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The Australian National University

Dr Tania M. Colwell

BA, First Class Hons in History and French (Australian National University) and PhD (Australian National University)
Visitng Fellow and Sessional Lecturer
ANU College of Arts and Social Sciences
T: + 61 2 6125 4788

Areas of expertise

  • European History (Excl. British, Classical Greek And Roman) 210307
  • British History 210305
  • Historical Studies 2103
  • Literature In French 200511
  • British And Irish Literature 200503

Research interests

  • Cultural, social, and political history of late medieval Europe, esp. France and England
  • Gender history of late medieval Europe
  • Manuscript, early book, and literary culture
  • History of emotions
  • Early encounters; travel narratives and ethnographies

 

Biography

I am a historian of late medieval and early modern Europe, specialising in the cultural and social history of France and England. I am interested in the ways cultural production, especially manuscript and early book culture, contributed to identity formation across the period. My interdisciplinary research explores a range of themes, including gender, patronage, politics, education, the marvellous and monstrous, crusades, emotions and intercultural encounter.

As well as researching and teaching in these areas, I have also been involved in public history in various forms, having worked on projects with the National Trust (UK), the National Museum of Australia, and the Department of the Senate.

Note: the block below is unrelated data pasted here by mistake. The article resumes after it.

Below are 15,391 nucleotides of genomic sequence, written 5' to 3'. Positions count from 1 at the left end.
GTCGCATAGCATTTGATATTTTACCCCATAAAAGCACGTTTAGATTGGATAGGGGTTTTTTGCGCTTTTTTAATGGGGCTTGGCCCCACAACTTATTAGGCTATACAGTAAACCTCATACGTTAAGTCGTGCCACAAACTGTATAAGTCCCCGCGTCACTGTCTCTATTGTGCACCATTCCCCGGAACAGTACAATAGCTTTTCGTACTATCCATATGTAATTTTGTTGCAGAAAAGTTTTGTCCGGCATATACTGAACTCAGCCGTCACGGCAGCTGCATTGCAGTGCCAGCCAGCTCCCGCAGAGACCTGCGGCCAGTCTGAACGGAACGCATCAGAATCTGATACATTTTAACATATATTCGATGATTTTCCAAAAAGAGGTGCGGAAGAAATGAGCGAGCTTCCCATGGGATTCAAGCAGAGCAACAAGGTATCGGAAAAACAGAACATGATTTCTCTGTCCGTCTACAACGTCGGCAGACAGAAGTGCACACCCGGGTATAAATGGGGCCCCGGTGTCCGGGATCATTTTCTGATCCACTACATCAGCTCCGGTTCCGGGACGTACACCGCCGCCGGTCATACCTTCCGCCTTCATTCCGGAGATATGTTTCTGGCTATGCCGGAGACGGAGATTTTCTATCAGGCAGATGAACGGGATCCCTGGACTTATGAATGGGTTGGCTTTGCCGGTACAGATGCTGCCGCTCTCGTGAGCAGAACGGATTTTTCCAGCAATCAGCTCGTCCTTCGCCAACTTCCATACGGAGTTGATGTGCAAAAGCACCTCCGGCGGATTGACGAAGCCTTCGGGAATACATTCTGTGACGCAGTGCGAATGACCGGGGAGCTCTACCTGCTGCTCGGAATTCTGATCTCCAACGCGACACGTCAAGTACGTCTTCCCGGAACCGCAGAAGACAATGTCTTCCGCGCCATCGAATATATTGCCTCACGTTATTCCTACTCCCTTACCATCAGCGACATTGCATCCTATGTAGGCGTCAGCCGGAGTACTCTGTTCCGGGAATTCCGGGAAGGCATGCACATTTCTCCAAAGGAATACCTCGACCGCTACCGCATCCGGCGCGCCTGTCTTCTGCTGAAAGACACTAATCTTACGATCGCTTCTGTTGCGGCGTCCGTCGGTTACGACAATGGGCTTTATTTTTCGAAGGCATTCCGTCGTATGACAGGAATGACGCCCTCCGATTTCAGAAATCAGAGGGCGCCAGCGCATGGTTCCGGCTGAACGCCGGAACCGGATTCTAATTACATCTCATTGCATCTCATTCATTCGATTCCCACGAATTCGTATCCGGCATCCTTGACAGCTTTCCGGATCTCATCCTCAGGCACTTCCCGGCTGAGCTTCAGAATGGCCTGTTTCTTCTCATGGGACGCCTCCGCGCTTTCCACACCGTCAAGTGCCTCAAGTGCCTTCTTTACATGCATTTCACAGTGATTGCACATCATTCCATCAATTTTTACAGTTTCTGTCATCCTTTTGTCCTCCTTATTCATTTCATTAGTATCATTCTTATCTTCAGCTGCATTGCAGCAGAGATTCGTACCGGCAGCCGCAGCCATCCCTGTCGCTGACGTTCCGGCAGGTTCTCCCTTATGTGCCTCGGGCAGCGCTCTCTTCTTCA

Researcher's projects

Reading Mélusine: Romance Manuscripts and their Audiences in Late Medieval France, c. 1380–1530

This book examines the historical reception and cultural significance of the popular Mélusine romances, ancestral tales of the Lusignan family which centre on a fairy-dragon and her crusading sons, from the dual perspectives of the French romance manuscripts and their audiences. By investigating the patronage, presentation, transmission, and ownership of the surviving corpus of over thirty manuscripts produced between c. 1380 and c. 1530, Reading Mélusine explains how and why the texts retained their hold on later medieval imaginations, and explores how the cultural values embedded in the romances facilitated their circulation across France and beyond.

Beyond Wonder: Emotions of Encounter in Jean le Long’s ‘Fleurs des histoires de l’Orient’

This project explores representations of emotions of encounter in a French collection of travel narratives and ethnographic texts produced between around 1300 and 1530. It examines shifts in the way emotions shaping experience of intercultural encounter were treated and understood and reflects on their implications for understandings of identity in and beyond France. Research for ‘Beyond Wonder’ has been supported by the ARC Centre of Excellence for the History of Emotions and national and international competitive funding. For more information, see 'Beyond Wonder' project description link below.

Women and Work in Premodern Europe: Experiences, Relationships, Cultural Representation, with Merridee L. Bailey and Julie Hotchin.

This collection investigates how the working lives of historical women were enacted and represented, and analyses the relationships that shaped women’s experiences of work across the European premodern period. By exploring the array of meanings attributed to work for and by women, this project re-evaluates concepts and experiences of work as sites of social, economic, and cultural production in which women’s identities were created and performed between 1100–1800.

 

Publications

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Updated:  22 September 2017 / Responsible Officer:  Director (Research Services Division) / Page Contact:  Researchers